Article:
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Dinner: The Playbook: A 30-Day Plan for Mastering the Art of the Family Meal Paperback – August 26, 2014
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“Your hard-to-please crew will wolf down these inventive ways to introduce ‘fancy’ foods. Jenny Rosenstrach created them for her family, and she swears you’ll be shocked by the clean plates. . . . Dinner: The Playbook mixes ‘You can do this’ inspiration, practical planning, and easy recipes [with] hard-earned wisdom for getting a kid-pleasing meal on the table, night after night.”—Redbook
“The master of simple, low-stress cooking. You might know her from her blog, Dinner, A Love Story; her new book, Dinner: The Playbook, is full of the same secret strategies for busy women.”—Glamour
“Families and novice cooks who accept Rosenstrach’s challenge will definitely find a few ‘keepers’ here.”—Library Journal
“Jenny Rosenstrach has truly mastered the art of the happy family dinner. This is the most sensible advice on cooking for kids I’ve ever seen: no gimmicks, no tricks, just practical advice for working parents. I wish this book had been around when my son was small.”—Ruth Reichl
“This book is for anyone who loves the promise of a home-cooked dinner but gets bogged down by the day-to-day reality of it: picky kids, picky spouses, the extinction of the nine-to-five workday, and the pressure—oh, the pressure—to get it on the table before everyone collapses into a hangry (hungry + angry) meltdown. Which is to say that this book is for me, me, me. And I bet it’s for you too.”—Deb Perelman, author of The Smitten Kitchen Cookbook
“Well, Jenny Rosenstrach, on the behalf of my whole family, thanks for the most practical—and yet still inspired—cookbook on our shelf. You are singularly responsible for my return to the kitchen.”—Kelly Corrigan, author of Glitter and Glue
“Jenny Rosenstrach is warm, wise and a genius when it comes to dinners. . . . As a mother of two young children, I was always racked with guilt when serving hummus and crackers for dinner or suggesting yet another night of scrambled eggs. But this brilliant guide is—no exaggeration—changing my life. I was more than happy to let Jenny be my boss for thirty days and whip me—and my family’s dinner—into shape. Think of this book as the world’s most delicious boot camp.”—Joanna Goddard, blogger, A Cup of Jo
About the Author
Jenny Rosenstrach is the creator of Dinner: A Love Story, the award-winning website devoted to family dinner, and the New York Times bestselling author of Dinner: A Love Story (Ecco), Dinner: The Playbook (Ballantine), and How to Celebrate Everything (Ballantine). She was the features director at Cookie magazine for four years and special projects editor at Real Simple for six. Her essays and articles have appeared in numerous national publications and anthologies, including The New York Times Book Review, Real Simple, Martha Stewart Living, Whole Living, and the op-ed page of The New York Times. She has appeared on NPR’s Weekend Edition and NBC’s Today. She and her husband, Andy Ward, write the Providers column for Bon Appétit. They live with their two daughters in Westchester County, New York.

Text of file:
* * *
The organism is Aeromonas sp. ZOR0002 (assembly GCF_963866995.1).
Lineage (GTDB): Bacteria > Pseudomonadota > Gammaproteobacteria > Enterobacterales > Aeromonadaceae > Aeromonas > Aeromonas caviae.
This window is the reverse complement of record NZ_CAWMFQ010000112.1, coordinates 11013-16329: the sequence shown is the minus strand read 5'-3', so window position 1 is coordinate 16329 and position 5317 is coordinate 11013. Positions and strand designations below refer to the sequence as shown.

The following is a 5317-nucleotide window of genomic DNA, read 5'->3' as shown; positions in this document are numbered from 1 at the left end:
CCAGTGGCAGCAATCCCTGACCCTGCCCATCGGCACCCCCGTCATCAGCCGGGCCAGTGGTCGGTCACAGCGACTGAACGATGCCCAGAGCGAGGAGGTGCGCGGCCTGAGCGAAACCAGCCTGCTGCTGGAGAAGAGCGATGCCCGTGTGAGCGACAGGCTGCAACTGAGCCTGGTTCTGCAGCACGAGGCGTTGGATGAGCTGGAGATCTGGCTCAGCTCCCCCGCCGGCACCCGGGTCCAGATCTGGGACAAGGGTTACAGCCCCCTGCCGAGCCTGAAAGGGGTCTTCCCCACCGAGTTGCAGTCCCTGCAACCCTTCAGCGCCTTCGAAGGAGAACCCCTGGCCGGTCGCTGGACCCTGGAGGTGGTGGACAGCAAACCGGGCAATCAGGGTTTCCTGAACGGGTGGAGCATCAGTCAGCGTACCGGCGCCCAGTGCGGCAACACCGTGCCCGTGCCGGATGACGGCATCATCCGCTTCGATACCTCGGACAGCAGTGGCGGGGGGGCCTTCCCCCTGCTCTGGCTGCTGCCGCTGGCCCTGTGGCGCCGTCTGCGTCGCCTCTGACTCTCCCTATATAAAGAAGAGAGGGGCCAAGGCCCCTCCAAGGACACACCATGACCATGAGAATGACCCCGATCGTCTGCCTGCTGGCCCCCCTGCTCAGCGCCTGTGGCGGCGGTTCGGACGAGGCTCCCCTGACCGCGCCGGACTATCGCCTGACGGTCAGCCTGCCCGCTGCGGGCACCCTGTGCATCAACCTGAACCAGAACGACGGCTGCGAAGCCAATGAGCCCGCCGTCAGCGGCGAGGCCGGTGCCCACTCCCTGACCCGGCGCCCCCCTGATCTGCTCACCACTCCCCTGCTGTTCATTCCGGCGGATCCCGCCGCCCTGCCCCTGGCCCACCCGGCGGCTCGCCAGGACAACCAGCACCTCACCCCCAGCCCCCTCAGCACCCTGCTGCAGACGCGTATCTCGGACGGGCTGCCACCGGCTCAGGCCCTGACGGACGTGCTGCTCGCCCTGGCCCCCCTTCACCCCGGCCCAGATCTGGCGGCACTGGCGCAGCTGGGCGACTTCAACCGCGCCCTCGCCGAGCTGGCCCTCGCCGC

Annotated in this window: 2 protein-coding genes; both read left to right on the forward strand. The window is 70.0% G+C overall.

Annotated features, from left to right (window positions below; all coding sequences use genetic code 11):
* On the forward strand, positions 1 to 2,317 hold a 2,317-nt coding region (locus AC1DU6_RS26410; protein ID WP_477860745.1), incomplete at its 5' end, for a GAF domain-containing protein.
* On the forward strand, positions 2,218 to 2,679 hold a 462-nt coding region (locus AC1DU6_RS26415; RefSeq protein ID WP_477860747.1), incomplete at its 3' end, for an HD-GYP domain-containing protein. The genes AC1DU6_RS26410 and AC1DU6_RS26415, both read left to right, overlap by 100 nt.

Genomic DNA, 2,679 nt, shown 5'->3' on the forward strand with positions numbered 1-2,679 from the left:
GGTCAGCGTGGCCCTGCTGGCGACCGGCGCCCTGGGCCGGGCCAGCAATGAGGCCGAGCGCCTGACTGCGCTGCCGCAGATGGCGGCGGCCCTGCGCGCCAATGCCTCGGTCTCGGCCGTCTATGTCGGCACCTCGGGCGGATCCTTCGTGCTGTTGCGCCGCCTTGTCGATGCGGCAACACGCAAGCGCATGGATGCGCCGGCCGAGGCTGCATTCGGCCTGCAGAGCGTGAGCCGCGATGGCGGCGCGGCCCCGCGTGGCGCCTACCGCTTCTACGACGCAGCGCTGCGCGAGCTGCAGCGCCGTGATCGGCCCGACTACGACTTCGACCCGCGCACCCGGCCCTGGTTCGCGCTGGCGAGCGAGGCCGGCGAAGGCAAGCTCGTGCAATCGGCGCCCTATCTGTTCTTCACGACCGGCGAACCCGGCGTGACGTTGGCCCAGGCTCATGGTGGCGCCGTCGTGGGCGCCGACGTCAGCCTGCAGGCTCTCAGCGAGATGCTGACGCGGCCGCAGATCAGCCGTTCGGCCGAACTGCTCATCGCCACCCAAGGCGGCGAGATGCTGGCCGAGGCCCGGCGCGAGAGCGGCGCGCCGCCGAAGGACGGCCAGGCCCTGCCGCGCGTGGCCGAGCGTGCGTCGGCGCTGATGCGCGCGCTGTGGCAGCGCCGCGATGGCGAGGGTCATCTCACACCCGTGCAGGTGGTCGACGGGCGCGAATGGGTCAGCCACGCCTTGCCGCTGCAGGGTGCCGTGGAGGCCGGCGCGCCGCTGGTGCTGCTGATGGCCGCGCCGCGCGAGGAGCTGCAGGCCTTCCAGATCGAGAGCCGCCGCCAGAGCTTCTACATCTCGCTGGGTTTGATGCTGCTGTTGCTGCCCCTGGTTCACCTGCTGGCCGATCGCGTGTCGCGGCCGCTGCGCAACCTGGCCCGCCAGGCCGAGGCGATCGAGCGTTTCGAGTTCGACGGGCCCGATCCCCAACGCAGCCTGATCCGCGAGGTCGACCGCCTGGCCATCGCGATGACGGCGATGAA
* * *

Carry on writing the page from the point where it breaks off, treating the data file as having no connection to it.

Top customer reviews
I'm taking off 1 star for the overall organization and detail in the book. This is not the most precise or well-organized cookbook, so pulling together a weekly menu took a lot of cross-referencing and double checking. The author's kids don't like pasta or eggs, while mine do, and her kids do like baked beans, which my kids don't, so I feel like we have to veer off her exact instructions to create something that is in the spirit of her message of keeping something familiar on the plate. The recipes reflect her own family's preferences a little too much. So I would say that overall, the book still leaves quite a bit of planning and work to do on my and my husband's part.
If you need a good kick in the pants to shift how you do family dinners, I definitely recommend this book. In the end, I suspect we will probably do a lot of our own menu and recipe planning, following the spirit of this book.
I especially liked the advice to have your children look at pictures of food, to see what they find appealing. Why didn't I ever think of that?
And I also especially like that she recommends shopping with your children. What better way to spend some time talking to your children than in a supermarket where you can distinguish colors for the youngest ones, show the scale and how it works to your grade schoolers, ask your older children to figure out how much 3 pounds of peaches cost, show your children the long list of ingredients on the junk food labels? You may not consider this an adventure, but you get to do what you have to and spend some quality time with your children too.
Jenny never preaches. This is all just sound, practical advice to help take the stress out of planning, shopping, cooking and finally, eating dinner together as a family. Your game plan may not be hers. You may choose different recipes. But the concept of considering, planning, shopping, cooking and dining with family is now a lot easier if you use this wonderful book.
Btw, the recipes are easy. The Sticky Pomegranate Chicken Pieces have 4 ingredients and taste awesome. Also loved the Miso Glazed Salmon.
Most recent customer reviews
But there are a few I can't wait to try.
And I don't have any young children at home any more.